Lasers aimed at planes over Hanmer
Green laser beams thought to be powerful enough to blind a pilot are being pointed at aeroplanes passing over the North Canterbury township of Hanmer Springs.
Police scoured two campgrounds east of the town after the latest laser strike about 10.30pm on Saturday, but did not find the "irresponsible" culprit.
The Air New Zealand A320, flying from Auckland to Christchurch, was at an altitude of about 26,000 feet and gradually descending when the pilot noticed a green light inside the cockpit, Senior Constable Chris Hughey said.
The light was powerful enough to affect both the pilot, who had already been hit a couple of times, and co-pilot.
"Whoever was holding the laser was successful at keeping the beam on them for 10 seconds. Fortunately they were at high altitude. If it had been targeted at low altitude, it could have blinded the pilot," Hughey said.
Civil Aviation Authority (CAA) spokesman Mike Richards said pointing lasers at planes was a serious offence under the Civil Aviation Act.
The offender could be charged with causing unnecessary danger, and face a term of imprisonment of up to 12 months or a fine of up to $10,000.
"Laser illumination of aircraft can cause distraction, disorientation, and discomfort for pilots resulting in a potentially hazardous situation during critical phases of flight," he said.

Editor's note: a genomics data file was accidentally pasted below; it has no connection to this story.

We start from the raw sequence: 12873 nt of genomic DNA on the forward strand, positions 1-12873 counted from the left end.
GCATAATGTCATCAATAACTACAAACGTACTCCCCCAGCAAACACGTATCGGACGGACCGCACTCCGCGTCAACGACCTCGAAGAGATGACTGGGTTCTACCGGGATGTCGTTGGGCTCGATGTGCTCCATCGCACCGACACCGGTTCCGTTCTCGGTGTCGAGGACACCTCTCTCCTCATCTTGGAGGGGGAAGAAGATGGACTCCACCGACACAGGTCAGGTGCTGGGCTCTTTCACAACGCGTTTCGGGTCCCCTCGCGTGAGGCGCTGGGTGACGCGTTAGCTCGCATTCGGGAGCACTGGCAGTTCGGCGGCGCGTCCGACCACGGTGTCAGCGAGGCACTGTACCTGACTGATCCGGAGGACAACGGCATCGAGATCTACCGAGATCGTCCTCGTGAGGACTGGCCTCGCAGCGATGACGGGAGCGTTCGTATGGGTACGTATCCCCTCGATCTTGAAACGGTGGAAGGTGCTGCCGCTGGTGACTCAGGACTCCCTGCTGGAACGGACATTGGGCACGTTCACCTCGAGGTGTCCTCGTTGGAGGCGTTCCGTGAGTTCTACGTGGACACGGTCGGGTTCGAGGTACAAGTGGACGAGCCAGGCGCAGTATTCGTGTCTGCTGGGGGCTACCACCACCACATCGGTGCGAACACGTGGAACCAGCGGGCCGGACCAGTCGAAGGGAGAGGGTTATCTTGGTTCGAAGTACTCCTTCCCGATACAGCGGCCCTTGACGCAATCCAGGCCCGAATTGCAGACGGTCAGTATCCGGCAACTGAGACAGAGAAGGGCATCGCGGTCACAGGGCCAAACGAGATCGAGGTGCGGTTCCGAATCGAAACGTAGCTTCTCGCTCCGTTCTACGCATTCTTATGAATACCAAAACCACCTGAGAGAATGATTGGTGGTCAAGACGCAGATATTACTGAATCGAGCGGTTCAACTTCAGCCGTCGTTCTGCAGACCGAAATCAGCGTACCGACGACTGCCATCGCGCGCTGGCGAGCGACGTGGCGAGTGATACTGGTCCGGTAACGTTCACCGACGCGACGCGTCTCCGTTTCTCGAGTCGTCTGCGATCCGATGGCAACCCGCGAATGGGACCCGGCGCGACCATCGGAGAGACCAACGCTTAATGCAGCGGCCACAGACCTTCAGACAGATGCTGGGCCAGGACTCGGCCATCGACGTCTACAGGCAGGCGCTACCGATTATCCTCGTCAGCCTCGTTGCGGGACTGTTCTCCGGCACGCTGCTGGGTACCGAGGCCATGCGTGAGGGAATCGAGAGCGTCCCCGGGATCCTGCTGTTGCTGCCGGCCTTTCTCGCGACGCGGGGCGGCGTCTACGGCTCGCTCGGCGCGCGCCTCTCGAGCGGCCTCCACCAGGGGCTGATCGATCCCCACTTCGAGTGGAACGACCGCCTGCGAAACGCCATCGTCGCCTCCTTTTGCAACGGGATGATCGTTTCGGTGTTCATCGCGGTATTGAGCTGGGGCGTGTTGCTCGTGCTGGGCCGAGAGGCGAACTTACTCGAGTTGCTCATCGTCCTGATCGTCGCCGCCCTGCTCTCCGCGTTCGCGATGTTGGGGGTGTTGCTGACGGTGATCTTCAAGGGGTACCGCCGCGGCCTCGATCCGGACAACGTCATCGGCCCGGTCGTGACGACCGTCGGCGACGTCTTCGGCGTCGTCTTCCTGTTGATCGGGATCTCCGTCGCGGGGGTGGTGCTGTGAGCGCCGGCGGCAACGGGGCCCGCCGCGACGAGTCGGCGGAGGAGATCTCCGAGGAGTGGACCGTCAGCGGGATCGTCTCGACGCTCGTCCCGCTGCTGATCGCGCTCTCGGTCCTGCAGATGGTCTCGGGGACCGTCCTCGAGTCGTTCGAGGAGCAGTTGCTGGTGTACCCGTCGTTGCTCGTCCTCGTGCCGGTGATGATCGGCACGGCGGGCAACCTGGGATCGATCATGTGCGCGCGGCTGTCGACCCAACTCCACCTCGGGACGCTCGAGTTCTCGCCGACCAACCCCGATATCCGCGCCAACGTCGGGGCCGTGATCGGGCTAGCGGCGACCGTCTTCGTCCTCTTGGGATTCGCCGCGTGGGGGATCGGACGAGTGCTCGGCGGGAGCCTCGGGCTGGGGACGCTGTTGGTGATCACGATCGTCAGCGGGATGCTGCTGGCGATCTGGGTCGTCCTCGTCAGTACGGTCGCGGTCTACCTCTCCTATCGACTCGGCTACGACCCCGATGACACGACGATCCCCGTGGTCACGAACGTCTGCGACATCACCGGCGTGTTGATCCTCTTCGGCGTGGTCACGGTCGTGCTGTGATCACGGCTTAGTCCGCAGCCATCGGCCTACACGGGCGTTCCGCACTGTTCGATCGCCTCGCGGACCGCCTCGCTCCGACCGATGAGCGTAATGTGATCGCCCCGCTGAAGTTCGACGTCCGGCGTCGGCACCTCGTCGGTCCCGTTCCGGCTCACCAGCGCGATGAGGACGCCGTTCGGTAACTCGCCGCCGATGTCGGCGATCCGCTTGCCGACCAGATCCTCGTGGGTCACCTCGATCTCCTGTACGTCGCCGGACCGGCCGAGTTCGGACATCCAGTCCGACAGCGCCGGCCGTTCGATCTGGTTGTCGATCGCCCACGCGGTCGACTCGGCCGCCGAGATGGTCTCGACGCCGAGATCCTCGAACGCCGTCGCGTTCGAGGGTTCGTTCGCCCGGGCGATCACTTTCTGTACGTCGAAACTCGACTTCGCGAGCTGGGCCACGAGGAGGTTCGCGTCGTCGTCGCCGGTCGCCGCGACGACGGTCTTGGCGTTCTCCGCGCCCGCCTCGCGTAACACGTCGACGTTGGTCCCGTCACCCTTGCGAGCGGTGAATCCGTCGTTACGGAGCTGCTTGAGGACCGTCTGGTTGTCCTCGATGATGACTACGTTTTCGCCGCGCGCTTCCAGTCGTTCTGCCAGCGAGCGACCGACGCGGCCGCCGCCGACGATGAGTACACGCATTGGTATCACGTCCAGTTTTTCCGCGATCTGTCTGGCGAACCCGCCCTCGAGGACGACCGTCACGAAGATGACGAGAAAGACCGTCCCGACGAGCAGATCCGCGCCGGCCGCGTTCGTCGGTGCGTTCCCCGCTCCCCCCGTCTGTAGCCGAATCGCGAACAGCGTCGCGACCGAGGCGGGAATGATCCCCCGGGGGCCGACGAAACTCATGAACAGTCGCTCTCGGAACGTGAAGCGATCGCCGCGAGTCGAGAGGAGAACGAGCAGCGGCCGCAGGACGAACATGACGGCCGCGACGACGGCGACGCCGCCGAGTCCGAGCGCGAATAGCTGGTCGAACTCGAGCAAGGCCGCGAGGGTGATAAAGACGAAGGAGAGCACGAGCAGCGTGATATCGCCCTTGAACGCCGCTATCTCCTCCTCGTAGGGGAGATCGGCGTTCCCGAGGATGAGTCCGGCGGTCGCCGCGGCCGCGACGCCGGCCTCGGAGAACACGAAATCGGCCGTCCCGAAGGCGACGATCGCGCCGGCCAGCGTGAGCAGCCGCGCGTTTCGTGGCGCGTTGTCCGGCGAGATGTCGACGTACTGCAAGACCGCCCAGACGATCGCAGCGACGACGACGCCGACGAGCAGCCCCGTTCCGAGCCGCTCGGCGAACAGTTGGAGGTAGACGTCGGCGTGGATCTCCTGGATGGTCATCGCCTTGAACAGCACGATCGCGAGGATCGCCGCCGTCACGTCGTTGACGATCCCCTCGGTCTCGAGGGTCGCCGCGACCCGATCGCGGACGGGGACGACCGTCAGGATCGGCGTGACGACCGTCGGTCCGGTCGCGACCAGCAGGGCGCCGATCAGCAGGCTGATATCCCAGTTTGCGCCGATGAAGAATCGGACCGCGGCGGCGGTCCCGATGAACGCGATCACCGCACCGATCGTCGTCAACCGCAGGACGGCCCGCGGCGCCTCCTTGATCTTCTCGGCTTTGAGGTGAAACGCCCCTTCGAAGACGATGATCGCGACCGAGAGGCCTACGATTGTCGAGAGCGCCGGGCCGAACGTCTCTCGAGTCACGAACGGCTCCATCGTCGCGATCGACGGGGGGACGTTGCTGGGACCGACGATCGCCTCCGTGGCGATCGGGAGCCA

"I am pleased that swift action by the pilot in this case may lead to the offender or offenders being apprehended by the police."
Police searched two campgrounds below the spot where the plane was struck by the laser, but found nothing.
"It is a dangerous game to be playing. We want this to stop. It's irresponsible behaviour from people who aren't thinking."
Hughey asked for anyone with information on the incidents to phone the Hanmer or Rangiora police stations.
New controls on importing, supplying and acquiring high-power laser pointers come into force on March 1.
It will mean people will have to apply to the Ministry of Health for approval to do so.
Associate Health Minister Jo Goodhew said earlier that the CAA reported about 100 laser strike incidents on planes each year.
"High-power laser pointers can cause eye injuries, even blindness, and skin burns. ACC accepts around 10 claims a year for these injuries," Goodhew said.
"They can also cause temporary flash blindness, which poses a serious risk if the person affected is a pilot or in charge of a vehicle or equipment.
"The new controls restrict access to these high-power laser devices to those who have a legitimate reason to use them such as astronomers."
The new controls cover only hand-held laser pointers with a power output of greater than 1 milliwatt.
- © Fairfax NZ News